Who Are Your Teen's Friends?

One of the highlights of my job is working with teens.  I am passionate about adolescents and have relished each of my opportunities to teach, guide, mentor, counsel and support this age group for nearly twenty years.

It is typical for me to refer to the teens in our school as “my kids” and to refer to our post b’nei mitzvah program as “my baby”.  I am exceptionally proud of the unique model we have built, and one facet that makes it stand out as exemplary is that our program is fully inclusive.  We have created a structure that affords all students, regardless of ability or need, the opportunity to participate fully.  And it works.

A recent article from Psych Central entitled, “How Teens Choose Their Friends” asserts that contrary to popular assumption, teens most often choose friends based on “the [academic] courses the adolescent takes and the other students who take the courses with them.”  The article goes on to cite research from the American Journal of Sociology that states: “The researchers found that students who take the same set of courses…focus less on social status, such as how “cool” someone is [and] peer groups that formed around shared courses had implications for students’ academic effort, as well as their social world.” Students in this research were also, “less likely to judge classmates on visible characteristics, such as race and gender.” I would argue that such characteristics can also include disabilities.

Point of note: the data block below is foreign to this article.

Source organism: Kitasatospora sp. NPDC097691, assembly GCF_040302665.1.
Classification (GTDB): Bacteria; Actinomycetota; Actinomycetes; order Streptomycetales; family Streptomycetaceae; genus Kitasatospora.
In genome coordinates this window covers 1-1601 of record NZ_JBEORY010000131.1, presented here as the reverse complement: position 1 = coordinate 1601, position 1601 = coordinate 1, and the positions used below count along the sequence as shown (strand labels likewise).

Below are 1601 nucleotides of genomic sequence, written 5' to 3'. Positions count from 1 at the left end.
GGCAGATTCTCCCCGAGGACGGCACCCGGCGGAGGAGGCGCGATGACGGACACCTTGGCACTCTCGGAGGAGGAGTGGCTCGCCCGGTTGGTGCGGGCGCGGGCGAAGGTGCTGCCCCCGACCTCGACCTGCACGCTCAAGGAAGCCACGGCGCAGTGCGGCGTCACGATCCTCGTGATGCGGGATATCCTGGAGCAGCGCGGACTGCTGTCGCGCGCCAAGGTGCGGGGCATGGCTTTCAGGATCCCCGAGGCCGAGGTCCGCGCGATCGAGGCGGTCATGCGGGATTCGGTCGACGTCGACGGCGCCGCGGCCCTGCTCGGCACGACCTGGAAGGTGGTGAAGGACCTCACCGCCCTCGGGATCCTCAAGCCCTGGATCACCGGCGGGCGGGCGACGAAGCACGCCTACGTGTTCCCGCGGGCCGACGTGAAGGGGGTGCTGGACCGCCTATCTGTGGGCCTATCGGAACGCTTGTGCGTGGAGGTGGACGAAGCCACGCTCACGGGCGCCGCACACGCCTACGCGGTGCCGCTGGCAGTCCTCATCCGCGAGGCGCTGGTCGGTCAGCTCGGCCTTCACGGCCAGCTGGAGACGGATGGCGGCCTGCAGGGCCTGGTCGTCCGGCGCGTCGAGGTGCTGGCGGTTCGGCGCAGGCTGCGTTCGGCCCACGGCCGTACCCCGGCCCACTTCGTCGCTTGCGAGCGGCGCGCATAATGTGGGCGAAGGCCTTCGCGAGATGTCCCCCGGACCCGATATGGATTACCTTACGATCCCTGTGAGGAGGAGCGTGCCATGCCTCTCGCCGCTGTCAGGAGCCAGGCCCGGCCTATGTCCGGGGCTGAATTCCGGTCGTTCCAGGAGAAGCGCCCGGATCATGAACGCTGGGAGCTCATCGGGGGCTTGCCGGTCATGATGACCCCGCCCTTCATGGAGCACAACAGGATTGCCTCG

At a time when synagogues across North America are lamenting a significant decrease in engagement with Jewish life post-bar and bat mitzvah, by offering a fully inclusive post b’nei mitzvah program, we maximize our students’ opportunities to continue learning, growing and engaging with Jewish life experiences.  Further, based on the article cited here, we are also maximizing our teens’ potential for developing strong Jewish friendships. 

Professor Steven M. Cohen of HUC-JIR states that, “having Jewish friends in childhood (and later in life) remains a significant predictor of Jewish identity” and that “Jewish educators should have an explicit mission to bestow Jewish friendship networks on children and adults who are increasingly unlikely to find them on their own.” (http://www.newcaje.org/wp-content/uploads/2013/02/Powerpoint-Presentation.pdf)

An inclusive program benefits everyone.  Our teens are entitled to every Jewish opportunity possible. 

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